Let’s start the New Year with understanding EtherChannel which is having more than one link connected to a server, switch, or router and treating it like one logical link. This is a fault-tolerant technique that is becoming a common setup in highly available, core devices. Cisco has come up with their own proprietary version call EtherChannel. The open standard that IEEE approved is 802.3ad which works with other venders and is often called LAG for short.
Why would I use EtherChannel? One big benefit is bandwidth you can combine up to eight parallel links and depending on the port speed and the physical cable you could in theory get up to 80 Gbit/s per second! (Using SPF+ links which can get up 10G a piece in theory) Etherchannel aggregates traffic across all available active ports which make it look like one logical cable.
Although this sounds wonderful and it is there are some things to keep in mind. EtherChannel does not always distribute the traffic equally across all available links it depends on the number of links you have connected but even that does not always guarantee equal traffic. EtherChannel hands-out values 0-7 (that’s why you can only have up to eight links) on each link. Some of those links may have more than one value assigned to them this makes balancing the traffic not always equal. So looking at the table below if we were using five physical links and every link was in theory in perfect distribution three of those links would be receiving twice as much traffic than the other two links.
If every link was in perfect distribution you could have physical links of two, four, or eight. But this depends on the usage of a particular device because Etherchannel does not load balance between physical links if one link becomes oversaturated it will drop packets. Etherchannel can look at the following methods to decide which physical link to send data over.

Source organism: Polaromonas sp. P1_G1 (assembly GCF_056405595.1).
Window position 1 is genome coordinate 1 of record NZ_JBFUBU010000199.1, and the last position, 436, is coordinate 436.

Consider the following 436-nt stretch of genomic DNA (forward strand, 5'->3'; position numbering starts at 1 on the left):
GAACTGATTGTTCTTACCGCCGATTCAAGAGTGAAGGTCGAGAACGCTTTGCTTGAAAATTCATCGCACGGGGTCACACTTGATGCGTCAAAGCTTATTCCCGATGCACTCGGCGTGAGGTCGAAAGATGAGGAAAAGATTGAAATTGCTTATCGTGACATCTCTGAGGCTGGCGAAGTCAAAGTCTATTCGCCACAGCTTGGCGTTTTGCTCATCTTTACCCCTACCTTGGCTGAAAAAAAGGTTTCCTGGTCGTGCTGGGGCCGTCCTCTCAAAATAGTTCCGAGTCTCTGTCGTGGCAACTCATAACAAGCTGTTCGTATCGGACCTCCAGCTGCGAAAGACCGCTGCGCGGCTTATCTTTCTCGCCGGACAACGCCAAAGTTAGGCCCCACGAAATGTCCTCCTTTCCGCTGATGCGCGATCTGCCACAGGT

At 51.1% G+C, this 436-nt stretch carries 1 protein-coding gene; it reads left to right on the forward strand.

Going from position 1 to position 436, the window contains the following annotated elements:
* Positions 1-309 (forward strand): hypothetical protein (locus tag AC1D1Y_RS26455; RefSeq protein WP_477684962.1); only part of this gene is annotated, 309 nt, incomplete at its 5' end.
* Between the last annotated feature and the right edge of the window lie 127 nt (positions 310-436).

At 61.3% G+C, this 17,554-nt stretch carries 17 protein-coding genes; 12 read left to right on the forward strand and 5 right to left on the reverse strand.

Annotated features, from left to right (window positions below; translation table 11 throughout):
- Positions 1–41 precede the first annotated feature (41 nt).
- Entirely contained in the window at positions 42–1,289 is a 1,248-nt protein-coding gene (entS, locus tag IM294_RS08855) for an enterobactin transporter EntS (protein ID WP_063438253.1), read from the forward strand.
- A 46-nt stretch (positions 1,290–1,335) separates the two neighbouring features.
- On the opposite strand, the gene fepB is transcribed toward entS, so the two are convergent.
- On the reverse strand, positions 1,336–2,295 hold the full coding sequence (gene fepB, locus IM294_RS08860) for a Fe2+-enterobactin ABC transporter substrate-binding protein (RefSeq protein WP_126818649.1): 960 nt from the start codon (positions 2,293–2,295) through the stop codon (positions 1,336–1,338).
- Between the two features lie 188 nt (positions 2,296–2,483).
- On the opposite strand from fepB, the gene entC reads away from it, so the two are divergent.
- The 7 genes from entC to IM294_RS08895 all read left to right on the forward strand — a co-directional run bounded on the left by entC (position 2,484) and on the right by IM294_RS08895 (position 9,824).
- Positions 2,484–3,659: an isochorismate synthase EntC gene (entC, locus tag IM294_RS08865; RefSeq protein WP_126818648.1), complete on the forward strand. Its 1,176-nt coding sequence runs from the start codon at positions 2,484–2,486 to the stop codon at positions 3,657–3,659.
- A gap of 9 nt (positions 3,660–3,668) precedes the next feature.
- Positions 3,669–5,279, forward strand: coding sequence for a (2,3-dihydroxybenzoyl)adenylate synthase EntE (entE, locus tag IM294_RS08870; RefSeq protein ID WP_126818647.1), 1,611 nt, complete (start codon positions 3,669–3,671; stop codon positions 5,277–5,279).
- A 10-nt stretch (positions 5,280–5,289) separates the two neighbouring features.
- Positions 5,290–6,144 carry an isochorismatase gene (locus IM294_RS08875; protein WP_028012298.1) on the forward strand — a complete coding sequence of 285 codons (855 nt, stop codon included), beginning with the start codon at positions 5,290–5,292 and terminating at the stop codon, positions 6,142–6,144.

- The source MAC address
- The destination MAC address
- The source and destination MAC address
- The source IP address
- The destination IP address
- The source and destination IP address
- The source port
- The destination port
- The source and destination port
All of these methods depend on the hardware and software you are running but they will put a value between 0-7 on each connected link. Remember each link can have more than one value assigned to it. I hope this information is helpful and you are welcome to ask questions or comment. Also post some ideas that you would like to see posted that deals with either ICND1 or ICND2.
- Cisco Nexus vPC Configuration and Spanning-Tree Elimination (techbookshelf.com)
- SPAN Port Configuration (learnnetworkingwithme.wordpress.com)
- STP loop prevention protocol (hazima.wordpress.com)
- Journey to CCIE LAB Exam – Part 20 – EtherChannels (mungauwamaseghe.wordpress.com)